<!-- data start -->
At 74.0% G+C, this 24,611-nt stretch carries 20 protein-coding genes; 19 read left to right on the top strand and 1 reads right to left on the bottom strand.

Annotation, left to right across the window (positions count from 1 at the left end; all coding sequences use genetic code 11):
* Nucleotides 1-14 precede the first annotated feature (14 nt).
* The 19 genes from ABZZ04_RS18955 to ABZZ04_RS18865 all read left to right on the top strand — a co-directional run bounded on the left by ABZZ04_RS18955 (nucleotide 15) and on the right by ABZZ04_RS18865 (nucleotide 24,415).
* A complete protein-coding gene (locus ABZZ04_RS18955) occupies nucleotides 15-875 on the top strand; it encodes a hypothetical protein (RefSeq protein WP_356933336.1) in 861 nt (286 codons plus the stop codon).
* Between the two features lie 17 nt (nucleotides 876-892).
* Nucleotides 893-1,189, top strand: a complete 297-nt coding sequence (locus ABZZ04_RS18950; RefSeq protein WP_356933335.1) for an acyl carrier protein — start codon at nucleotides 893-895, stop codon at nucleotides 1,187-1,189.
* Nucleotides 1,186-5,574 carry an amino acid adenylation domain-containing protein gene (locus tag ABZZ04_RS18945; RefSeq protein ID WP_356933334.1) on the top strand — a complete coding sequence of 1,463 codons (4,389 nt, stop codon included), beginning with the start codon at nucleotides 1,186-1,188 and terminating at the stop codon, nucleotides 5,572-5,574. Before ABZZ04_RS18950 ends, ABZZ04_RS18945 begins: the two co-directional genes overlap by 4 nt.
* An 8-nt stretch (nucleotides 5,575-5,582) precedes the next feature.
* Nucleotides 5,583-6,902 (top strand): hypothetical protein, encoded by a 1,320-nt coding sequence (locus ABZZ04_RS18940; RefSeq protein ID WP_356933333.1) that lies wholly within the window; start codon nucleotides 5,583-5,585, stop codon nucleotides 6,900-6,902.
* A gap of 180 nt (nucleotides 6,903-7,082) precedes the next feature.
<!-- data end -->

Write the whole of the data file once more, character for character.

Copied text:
At 74.0% G+C, this 24,611-nt stretch carries 20 protein-coding genes; 19 read left to right on the top strand and 1 reads right to left on the bottom strand.

Annotation, left to right across the window (positions count from 1 at the left end; all coding sequences use genetic code 11):
* Nucleotides 1-14 precede the first annotated feature (14 nt).
* The 19 genes from ABZZ04_RS18955 to ABZZ04_RS18865 all read left to right on the top strand — a co-directional run bounded on the left by ABZZ04_RS18955 (nucleotide 15) and on the right by ABZZ04_RS18865 (nucleotide 24,415).
* A complete protein-coding gene (locus ABZZ04_RS18955) occupies nucleotides 15-875 on the top strand; it encodes a hypothetical protein (RefSeq protein WP_356933336.1) in 861 nt (286 codons plus the stop codon).
* Between the two features lie 17 nt (nucleotides 876-892).
* Nucleotides 893-1,189, top strand: a complete 297-nt coding sequence (locus ABZZ04_RS18950; RefSeq protein WP_356933335.1) for an acyl carrier protein — start codon at nucleotides 893-895, stop codon at nucleotides 1,187-1,189.
* Nucleotides 1,186-5,574 carry an amino acid adenylation domain-containing protein gene (locus tag ABZZ04_RS18945; RefSeq protein ID WP_356933334.1) on the top strand — a complete coding sequence of 1,463 codons (4,389 nt, stop codon included), beginning with the start codon at nucleotides 1,186-1,188 and terminating at the stop codon, nucleotides 5,572-5,574. Before ABZZ04_RS18950 ends, ABZZ04_RS18945 begins: the two co-directional genes overlap by 4 nt.
* An 8-nt stretch (nucleotides 5,575-5,582) precedes the next feature.
* Nucleotides 5,583-6,902 (top strand): hypothetical protein, encoded by a 1,320-nt coding sequence (locus ABZZ04_RS18940; RefSeq protein ID WP_356933333.1) that lies wholly within the window; start codon nucleotides 5,583-5,585, stop codon nucleotides 6,900-6,902.
* A gap of 180 nt (nucleotides 6,903-7,082) precedes the next feature.